In a study by the Ministry of Transport published in 1999, researchers estimated that from 1990 to 1996, that the increase in helmet-wearing after passage of the law "reduced head injuries by between 24 and 32% in non-motor vehicle crashes, and by 20% in motor vehicle crashes."
A 2001 study by Robinson re-evaluated that data, finding that the reduction in head injuries per limb injuries, for crashes not involving motor vehicles injuries, was part of a larger downward time trend and bore no directcorrelation to the dramatic increase in helmet-wearing following the introduction of the helmet law. Robinson concluded: "Because the large increases in wearing with helmet laws have not resulted in any obvious change over and above existing trends, helmet laws and major helmet promotion campaigns are likely to prove less beneficial and less cost effective than proven road-safety measures." See Figure 1.
A 2002 study of New Zealand's bicycle helmet law using cost-benefit analysis found that the law is only cost-effective for the 5-12 year-old age group. Research from Massey University in 2006 found that compulsory bicycle helmet laws led to a lower uptake of cycling, principally for aesthetic reasons.
A 2010 study found a declining trend in the rate of traumatic brain injuries among cyclists from 1988-91 to 1996-99. "However, it is unclear whether this reflects the effectiveness of the mandatory all-age cycle helmet law implemented in January 1994 or simply reflects a general decline in all road injuries during that period." The same study noted that "Of particular concern are children and adolescents who have experienced the greatest increase in the risk of cycling injuries despite a substantial decline in the amount of cycling over the past two decades." and that "The "safety in numbers" phenomenon suggests that the risk profile of cyclists may improve if more people cycle. In New Zealand, the overall travel mode share for cycling declined steadily from 4% in 1989 to 1% in 2006."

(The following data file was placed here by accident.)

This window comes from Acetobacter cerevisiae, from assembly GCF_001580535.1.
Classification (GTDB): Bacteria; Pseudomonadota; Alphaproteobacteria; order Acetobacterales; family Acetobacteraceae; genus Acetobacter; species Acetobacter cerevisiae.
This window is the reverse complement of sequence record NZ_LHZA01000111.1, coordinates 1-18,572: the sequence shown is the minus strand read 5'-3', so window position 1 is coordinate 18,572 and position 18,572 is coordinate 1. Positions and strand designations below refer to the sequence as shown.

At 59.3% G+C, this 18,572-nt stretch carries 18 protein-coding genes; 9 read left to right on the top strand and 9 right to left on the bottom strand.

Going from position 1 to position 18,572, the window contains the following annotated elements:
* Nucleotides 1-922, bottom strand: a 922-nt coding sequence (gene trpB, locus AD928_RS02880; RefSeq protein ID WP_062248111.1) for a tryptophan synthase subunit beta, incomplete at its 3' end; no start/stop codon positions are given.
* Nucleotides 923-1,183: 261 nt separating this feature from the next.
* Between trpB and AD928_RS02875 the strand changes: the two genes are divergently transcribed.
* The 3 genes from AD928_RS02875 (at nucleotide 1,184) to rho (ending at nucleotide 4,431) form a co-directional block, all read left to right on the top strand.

A study published in the New Zealand Medical Journal in 2012 reported that "pre-law (in 1990) cyclist deaths were nearly a quarter of pedestrians in number, but in 2006–09, the equivalent figure was near to 50% when adjusted for changes to hours cycled and walked," a 20% higher risk per hour of bicycle use. The paper "finds the helmet law has failed in aspects of promoting cycling, safety, health, accident compensation, environmental issues and civil liberties."